This lack of transparency has been a draw for some who want to keep their affairs private. It’s allowed more than $12 million over the five years analyzed to move anonymously from Fidelity Charitable to organizations identified by the Southern Poverty Law Center as hate groups. They include the David Horowitz Freedom Center, which SPLC says has given “anti-Muslim voices and radical ideologies a platform to project hate and misinformation,” and the Alliance Defending Freedom, which the law center says has supported efforts to criminalize sex between consenting LGBTQ adults. The alliance says the SPLC’s blacklist has been discredited but that Fidelity Charitable has deterred gifts by preventing some donors from making contributions unless they give up their anonymity. The Horowitz Center didn’t respond to messages seeking comment. Fidelity Charitable says it’s “cause neutral” and doesn’t impose values on donors, relying on the IRS to “determine a charity’s legitimacy.”

The secrecy of donations from DAFs, and their surging popularity, has made it harder for nonprofits to target donors for solicitation. Smaller organizations lack Harvard’s fundraising office and alumni lists, says Jon Pratt, senior research fellow at the Minnesota Council of Nonprofits. “Here’s a whole new class of institutional philanthropy that’s a black box,” he says. “We don’t know who the donors are, when they gave or what the purpose is.”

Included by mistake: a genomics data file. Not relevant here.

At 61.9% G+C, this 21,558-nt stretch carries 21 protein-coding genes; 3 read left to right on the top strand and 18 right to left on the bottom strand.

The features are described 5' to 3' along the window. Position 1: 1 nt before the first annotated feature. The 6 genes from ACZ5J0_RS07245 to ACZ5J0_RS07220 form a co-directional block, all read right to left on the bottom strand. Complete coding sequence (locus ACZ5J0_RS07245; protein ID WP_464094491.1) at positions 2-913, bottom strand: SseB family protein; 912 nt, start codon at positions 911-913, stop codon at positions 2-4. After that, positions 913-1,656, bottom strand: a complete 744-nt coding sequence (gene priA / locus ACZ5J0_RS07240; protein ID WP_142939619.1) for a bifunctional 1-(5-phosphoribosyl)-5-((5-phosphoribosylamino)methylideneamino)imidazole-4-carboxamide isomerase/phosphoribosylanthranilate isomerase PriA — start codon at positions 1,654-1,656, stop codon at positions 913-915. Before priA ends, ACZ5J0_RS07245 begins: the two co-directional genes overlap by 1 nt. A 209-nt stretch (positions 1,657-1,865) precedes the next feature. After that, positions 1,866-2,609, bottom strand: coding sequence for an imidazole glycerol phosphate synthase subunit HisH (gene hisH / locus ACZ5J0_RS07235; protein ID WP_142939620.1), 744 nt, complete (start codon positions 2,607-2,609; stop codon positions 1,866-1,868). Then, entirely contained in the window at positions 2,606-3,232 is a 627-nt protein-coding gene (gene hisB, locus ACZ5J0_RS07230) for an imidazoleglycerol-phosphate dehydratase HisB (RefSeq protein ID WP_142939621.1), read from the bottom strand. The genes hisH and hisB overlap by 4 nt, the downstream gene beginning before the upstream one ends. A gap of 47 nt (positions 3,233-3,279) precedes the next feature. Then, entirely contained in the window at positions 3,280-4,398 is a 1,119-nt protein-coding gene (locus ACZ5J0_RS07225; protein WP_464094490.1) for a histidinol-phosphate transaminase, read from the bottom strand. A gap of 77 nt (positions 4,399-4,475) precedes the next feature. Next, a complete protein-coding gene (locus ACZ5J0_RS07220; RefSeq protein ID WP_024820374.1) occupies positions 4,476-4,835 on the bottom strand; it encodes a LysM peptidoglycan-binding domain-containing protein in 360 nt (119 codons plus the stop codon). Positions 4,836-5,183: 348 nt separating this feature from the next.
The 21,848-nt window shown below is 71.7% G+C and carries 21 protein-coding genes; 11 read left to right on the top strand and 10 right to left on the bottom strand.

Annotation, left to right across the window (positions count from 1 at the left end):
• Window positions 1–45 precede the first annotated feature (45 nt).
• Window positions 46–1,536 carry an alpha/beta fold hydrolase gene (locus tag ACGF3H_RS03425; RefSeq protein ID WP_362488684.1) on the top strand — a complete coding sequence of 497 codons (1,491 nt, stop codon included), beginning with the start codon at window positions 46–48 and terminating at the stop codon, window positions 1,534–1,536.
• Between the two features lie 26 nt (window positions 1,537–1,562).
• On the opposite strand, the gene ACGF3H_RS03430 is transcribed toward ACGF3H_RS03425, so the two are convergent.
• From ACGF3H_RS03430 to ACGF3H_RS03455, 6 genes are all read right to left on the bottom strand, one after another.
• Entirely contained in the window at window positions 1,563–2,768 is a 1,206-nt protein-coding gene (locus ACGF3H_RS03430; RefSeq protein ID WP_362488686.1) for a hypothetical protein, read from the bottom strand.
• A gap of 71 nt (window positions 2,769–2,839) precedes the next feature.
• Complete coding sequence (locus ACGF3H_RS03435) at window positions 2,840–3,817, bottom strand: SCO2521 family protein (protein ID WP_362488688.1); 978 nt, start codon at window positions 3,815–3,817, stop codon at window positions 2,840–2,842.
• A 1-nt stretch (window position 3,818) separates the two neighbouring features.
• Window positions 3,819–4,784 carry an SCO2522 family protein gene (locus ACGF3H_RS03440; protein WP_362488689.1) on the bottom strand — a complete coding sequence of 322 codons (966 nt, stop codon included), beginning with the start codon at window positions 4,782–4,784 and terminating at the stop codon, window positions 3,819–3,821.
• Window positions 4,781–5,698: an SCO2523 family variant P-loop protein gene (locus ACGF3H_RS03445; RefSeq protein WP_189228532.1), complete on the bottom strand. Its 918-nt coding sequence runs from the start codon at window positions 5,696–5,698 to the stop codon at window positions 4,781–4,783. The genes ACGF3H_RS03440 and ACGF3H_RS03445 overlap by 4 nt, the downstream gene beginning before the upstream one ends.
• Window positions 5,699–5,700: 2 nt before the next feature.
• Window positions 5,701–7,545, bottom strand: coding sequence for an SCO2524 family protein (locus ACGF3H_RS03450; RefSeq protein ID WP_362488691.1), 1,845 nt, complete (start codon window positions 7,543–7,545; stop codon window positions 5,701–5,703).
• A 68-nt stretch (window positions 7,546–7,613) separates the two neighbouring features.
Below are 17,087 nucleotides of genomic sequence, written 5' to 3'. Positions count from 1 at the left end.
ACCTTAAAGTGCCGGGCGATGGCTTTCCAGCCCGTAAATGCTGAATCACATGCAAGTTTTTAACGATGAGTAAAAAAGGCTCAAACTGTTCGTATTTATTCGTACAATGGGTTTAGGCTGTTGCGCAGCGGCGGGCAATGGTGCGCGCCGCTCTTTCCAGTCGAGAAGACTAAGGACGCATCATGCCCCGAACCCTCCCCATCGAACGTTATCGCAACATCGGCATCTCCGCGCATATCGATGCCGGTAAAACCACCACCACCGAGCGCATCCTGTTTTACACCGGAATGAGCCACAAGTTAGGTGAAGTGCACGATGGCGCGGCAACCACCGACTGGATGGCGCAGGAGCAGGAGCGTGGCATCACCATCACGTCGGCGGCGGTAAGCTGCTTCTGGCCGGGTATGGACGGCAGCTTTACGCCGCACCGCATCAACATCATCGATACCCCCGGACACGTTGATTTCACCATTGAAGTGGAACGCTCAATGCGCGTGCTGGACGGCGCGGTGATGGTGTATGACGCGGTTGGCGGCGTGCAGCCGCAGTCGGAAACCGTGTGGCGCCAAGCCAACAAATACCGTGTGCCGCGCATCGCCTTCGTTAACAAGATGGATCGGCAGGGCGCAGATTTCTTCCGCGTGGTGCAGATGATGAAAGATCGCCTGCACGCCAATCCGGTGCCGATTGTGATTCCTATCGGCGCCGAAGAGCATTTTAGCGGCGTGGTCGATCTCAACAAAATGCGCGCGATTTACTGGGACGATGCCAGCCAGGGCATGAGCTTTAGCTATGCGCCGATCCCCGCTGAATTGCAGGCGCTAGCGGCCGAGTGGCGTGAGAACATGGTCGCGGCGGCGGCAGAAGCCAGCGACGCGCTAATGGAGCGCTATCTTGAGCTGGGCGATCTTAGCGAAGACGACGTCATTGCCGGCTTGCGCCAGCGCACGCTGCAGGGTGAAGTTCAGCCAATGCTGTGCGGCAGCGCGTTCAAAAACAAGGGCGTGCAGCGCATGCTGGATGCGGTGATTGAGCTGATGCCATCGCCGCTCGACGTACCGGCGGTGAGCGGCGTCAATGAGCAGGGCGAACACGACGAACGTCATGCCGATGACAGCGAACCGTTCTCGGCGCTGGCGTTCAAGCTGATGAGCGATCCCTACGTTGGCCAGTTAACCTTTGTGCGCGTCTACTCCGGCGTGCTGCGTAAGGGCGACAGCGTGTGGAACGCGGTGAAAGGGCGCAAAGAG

As the debate intensifies over whether DAFs are hoarding donations, Fidelity Charitable has honed a pitch that keeps pulling in money. During a webinar in October, one of its consultants shared tips with wealth advisers on how to maximize donor benefits from contributing to its DAFs, including selecting the right assets to give and “bunching” donations into a single year to squeeze tax bills to a minimum. Another presenter explained that marketing the accounts deepens relationships with clients and gets closer to their children. The online chat pinged with additional information. Notably absent from the discussion were mentions of any charities or how to help clients find a cause that matters to them.

Fidelity Charitable says that more than 80 people there work with nonprofits. Its dialogue with other charities has led it to encourage more DAF clients to make unrestricted gifts and use electronic funds transfers to speed giving. It also provides research on its website to help donors select charities.

But interviews with several of its DAF donors suggest no one’s prodding them much to figure out what to do with the money in their accounts. Emails go out periodically to encourage distributions, especially after natural disasters or major crises such as the Russian invasion of Ukraine. Even these notices are optional and include links to unsubscribe.